Publication Statistics for JGR-Space Physics

If I haven’t said it enough, yet, let me say it again: you people are awesome!  You make my job as editor of JGR-Space Physics easy.  Well, okay, let me rephrase that:  easier than I expected.

Let me share some publication statistics with you.  Here is the official link at the AGU website:

As of today (Feb 10), they only go through October 31 of 2013, but this page is updated occasionally and provides a nerdy tidbit about how we fare relative to other journals. Among the 19 AGU publication titles, JGR-Space Physics is the fourth largest in terms of number of submissions.  Last year, the acceptance rate was right about 70%.  This tells me that you are prolific in your production of new and original contributions and that you usually submit manuscripts that are worthy of (eventual) publication.  Some journals have a much higher rejection rate; I hope that we don’t ever get to that because it would mean that you are wasting a lot of time preparing manuscripts on unoriginal or insignificant findings.  I don’t want that.  It is my hope that every paper is well written and makes a new contribution to the field.  Believe me, it’s no fun rejecting papers.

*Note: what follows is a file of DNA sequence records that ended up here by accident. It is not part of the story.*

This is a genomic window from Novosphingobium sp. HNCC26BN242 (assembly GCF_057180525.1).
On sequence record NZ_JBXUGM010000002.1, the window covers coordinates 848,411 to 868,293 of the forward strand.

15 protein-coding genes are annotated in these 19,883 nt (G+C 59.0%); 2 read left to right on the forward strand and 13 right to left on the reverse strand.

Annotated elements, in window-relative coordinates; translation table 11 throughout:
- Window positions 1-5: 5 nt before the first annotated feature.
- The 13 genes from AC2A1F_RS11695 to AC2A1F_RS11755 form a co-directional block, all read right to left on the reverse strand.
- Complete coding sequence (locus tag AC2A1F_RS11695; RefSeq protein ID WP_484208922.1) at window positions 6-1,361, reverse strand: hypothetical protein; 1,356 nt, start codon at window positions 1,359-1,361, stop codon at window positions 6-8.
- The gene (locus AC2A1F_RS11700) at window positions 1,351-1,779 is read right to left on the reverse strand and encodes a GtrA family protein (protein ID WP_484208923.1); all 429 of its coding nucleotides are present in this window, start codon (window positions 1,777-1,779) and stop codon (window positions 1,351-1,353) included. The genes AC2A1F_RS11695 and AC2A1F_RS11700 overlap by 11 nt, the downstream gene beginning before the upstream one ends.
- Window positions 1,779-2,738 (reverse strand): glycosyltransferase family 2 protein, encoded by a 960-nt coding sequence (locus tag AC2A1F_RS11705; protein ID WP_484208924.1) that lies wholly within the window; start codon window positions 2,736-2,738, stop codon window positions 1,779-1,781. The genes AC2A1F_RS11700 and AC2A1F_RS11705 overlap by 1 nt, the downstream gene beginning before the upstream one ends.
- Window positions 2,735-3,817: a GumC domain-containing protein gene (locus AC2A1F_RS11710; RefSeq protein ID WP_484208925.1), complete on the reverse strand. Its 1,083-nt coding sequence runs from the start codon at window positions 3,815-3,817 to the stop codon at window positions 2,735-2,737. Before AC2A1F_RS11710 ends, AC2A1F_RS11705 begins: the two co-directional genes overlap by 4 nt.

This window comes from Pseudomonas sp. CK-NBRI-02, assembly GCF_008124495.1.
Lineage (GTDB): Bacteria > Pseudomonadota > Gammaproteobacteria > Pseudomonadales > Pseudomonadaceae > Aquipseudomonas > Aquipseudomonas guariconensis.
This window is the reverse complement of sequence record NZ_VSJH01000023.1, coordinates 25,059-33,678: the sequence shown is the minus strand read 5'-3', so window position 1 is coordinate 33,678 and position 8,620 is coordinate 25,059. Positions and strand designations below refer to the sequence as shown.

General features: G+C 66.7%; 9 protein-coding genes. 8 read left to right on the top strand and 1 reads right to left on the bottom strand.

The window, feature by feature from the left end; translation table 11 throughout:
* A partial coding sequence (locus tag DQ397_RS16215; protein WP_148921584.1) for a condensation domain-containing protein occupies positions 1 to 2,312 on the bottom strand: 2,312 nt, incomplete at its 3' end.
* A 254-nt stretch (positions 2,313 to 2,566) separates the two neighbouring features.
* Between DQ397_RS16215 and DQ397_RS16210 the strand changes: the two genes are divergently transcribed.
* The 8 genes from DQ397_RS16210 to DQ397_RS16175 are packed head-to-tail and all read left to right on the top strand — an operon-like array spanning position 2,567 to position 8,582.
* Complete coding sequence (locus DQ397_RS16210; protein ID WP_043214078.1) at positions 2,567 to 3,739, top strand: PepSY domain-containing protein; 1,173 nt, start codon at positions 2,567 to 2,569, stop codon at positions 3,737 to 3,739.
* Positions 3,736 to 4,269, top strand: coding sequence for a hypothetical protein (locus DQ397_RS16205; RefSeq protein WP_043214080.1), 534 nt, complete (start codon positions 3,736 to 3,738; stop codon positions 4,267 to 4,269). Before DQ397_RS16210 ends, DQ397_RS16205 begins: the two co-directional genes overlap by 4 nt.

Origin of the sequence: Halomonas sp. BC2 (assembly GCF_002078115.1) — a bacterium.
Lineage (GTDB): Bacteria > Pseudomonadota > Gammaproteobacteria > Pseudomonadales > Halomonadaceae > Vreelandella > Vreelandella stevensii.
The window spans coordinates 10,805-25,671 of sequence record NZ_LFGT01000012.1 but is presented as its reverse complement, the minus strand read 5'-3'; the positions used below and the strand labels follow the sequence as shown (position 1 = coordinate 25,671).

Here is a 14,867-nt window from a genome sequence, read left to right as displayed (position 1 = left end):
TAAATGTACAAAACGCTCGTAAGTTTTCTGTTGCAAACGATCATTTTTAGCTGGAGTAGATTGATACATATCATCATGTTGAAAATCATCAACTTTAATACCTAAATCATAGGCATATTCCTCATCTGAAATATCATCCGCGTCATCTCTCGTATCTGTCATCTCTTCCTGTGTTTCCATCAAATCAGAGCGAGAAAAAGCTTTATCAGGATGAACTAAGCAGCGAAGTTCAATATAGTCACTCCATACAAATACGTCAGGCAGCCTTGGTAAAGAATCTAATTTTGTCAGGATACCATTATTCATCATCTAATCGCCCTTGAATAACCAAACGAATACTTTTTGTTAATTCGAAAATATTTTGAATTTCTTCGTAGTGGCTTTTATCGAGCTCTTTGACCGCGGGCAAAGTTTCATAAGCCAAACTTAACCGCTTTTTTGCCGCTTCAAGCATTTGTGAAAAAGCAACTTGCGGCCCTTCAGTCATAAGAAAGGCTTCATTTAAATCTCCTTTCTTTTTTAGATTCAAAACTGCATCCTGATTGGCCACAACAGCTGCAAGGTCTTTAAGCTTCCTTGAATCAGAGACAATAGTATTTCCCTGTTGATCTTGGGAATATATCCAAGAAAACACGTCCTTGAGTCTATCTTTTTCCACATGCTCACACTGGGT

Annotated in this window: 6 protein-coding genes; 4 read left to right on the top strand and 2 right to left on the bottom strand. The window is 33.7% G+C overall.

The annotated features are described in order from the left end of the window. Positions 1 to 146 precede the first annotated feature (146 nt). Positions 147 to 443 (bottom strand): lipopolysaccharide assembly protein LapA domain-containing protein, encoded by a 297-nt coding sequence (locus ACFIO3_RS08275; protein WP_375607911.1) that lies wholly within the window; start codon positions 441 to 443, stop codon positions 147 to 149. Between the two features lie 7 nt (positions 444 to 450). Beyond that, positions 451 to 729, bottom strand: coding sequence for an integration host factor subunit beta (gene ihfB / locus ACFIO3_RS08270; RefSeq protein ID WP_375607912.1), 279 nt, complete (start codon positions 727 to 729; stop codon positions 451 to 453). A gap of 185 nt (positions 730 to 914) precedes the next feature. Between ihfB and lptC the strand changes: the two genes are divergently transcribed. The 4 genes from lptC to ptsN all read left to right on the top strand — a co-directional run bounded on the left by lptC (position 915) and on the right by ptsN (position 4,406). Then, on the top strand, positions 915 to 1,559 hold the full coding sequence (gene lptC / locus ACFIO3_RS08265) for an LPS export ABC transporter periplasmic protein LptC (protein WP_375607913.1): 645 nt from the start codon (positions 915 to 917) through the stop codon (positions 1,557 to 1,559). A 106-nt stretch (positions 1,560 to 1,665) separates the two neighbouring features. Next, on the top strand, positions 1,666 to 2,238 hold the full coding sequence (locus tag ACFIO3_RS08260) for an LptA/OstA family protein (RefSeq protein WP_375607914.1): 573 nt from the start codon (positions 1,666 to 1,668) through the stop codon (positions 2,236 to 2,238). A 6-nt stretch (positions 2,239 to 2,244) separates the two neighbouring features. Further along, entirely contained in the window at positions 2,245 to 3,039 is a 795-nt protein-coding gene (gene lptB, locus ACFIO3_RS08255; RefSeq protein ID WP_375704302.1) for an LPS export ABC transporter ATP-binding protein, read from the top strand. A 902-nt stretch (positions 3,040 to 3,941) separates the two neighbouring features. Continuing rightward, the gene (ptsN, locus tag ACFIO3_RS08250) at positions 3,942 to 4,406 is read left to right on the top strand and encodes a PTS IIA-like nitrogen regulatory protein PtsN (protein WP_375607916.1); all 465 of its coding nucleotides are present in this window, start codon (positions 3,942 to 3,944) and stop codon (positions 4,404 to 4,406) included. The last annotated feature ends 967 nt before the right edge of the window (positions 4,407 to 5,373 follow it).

The number that truly makes me proud to be in the space physics community is the last column on the table: our median days to first decision is 37.  Only two journals are faster, GRL (which better be faster!) and Space Weather, another journal in our field!  This is why I say that you are amazing and make my job easy: most of you are very good about accepting reviewer assignments and then returning a competent review by the requested deadline.  Yes, of course we have a few deadbeats who never accept an assignment, we have a few duds who submit less-than-thorough reviews, and we have a few sluggards who are consistently late with their reviews.  Those that fit into this category know who you are. But please know that this is the exception, not the rule.  The vast majority of you are active participants in this vital community service role, provide thoughtful and helpful critiques of the manuscripts, and do this in a conscientious and timely manner.

I cannot say it enough: thank you for being such a great research community!


2 thoughts on “Publication Statistics for JGR-Space Physics

  1. Hey I know this is off topic but I was wondering if you knew of any widgets I could add to my blog that automatically tweet my newest twitter updates.
    I’ve been looking for a plug-in like this for quite some time and was hoping maybe you would have some experience with something like this.
    Please let me know if you run into anything.

    I truly enjoy reading your blog and I look forward to your new updates.

    • No, I don’t know how to automatically tweet when there is a new post. Once I post, I open the new post and click the Twitter button at the bottom. I then compose a tweet and click send. After the first time, it knows my Twitter account and I don’t have to retype that info. But the tweet message has to be composed each time, and I usually modify the form-filled text it provides (just the blog post title). It takes less than a minute but it is not “automatic.”

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